Nevertheless, if bad composition is the desired quality in Mahler, and judging from his devotees' preferences it apparently is, MTT made a much stronger move in expressing that essence than did the Redwood Symphony's Eric Kujawsky.
True enough that the SFS, some of the finest orchestral players in the country, far outclassed the diligent but unpaid amateurs of Redwood, except for the horns which were fagged out by the middle. They were particularly skilled at sounding grotesque when Mahler wanted grotesque, which was unfortunately often. And the offstage posthorn solo in the third movement went on and on and on without a single misstep; quite remarkable.
The problem lay in the conducting. MTT was determined to squash any shape out of the long first movement, crushing it into a series of disconnected and pointless, and thereby tedious, fragments, destroying the movement's strikingly unusual multiple-takes structure that Kujawsky had brought out with brilliant clarity. The four intermezzi all melded dully together, instead of standing out for refreshing contrasts with each other, and the chorus in the fifth movement was all packed in the back instead of being spread out antiphonally. Nor was there any sense of conversational exchange between them and the mezzo soloist, Katarina Karneus, whose gravelly voice and theatrically tragic mien made her contributions sound more like Gorecki's Third than Mahler's.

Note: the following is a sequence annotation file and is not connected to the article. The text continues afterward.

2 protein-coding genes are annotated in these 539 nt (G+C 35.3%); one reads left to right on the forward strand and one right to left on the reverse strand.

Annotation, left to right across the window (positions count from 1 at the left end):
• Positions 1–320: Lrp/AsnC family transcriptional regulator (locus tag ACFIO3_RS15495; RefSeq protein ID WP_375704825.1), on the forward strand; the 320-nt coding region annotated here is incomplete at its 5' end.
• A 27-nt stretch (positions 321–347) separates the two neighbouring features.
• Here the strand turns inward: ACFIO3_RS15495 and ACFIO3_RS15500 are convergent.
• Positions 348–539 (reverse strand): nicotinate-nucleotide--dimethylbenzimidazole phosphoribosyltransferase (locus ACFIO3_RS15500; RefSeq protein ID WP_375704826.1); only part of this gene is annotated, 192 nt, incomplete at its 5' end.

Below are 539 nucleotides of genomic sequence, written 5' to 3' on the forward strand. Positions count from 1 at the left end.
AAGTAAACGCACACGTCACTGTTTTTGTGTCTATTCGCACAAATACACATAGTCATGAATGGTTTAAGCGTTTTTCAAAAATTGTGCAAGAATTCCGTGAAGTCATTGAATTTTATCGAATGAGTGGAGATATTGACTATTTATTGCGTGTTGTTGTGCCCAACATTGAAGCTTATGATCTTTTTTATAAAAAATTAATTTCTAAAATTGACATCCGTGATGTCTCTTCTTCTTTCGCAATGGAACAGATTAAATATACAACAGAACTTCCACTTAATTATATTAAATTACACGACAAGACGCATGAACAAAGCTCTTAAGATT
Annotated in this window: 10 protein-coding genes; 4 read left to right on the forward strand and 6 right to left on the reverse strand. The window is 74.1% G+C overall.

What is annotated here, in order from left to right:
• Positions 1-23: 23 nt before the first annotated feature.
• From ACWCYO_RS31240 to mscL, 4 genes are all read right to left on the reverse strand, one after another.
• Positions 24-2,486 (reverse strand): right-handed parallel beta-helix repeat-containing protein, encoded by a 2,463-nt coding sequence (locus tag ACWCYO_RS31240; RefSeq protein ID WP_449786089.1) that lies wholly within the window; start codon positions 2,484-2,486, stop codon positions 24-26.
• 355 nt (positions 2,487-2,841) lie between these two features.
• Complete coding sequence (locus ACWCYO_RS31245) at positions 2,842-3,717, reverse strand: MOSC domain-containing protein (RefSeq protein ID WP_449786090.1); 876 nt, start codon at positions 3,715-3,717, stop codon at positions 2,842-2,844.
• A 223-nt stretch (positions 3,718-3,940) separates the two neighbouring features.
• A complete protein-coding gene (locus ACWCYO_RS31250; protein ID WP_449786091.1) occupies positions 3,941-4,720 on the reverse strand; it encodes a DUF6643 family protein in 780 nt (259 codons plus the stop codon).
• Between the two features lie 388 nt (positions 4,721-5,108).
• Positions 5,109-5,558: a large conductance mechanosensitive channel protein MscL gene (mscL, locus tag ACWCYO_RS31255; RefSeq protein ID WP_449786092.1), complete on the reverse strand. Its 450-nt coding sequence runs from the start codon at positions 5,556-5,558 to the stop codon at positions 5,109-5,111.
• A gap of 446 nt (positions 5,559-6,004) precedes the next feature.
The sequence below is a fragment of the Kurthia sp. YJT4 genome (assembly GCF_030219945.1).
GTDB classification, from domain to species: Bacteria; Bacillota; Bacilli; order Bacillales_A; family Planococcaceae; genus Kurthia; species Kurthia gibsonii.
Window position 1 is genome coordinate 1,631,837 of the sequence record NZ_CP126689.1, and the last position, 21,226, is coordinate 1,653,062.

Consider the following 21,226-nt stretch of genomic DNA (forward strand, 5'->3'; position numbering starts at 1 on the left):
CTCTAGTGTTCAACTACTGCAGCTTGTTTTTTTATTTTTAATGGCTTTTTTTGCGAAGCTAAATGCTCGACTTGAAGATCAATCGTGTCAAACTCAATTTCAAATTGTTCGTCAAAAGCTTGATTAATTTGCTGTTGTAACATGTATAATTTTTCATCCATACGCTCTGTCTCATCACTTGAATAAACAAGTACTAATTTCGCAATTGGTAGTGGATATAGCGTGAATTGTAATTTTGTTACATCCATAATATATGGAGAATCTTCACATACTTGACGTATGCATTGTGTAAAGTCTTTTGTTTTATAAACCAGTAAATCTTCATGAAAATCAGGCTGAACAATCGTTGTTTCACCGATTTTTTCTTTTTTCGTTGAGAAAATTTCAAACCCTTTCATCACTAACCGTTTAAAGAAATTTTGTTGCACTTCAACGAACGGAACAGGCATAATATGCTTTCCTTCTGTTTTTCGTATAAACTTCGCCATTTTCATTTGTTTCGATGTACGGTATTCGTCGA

The final adagio was far more elegantly played by SFS than Redwood's by-then worn-out players could manage, though the very fact that they were cool and unwinded made me miss the sense of a long journey completed. The music showed some hints of structure despite MTT's attempts to stamp it out. But it didn't rise to the grandeur and celestial peace of Bruckner, the composer's intended model for this movement. Instead, it sounded whiny, which is how you know that it's Mahler.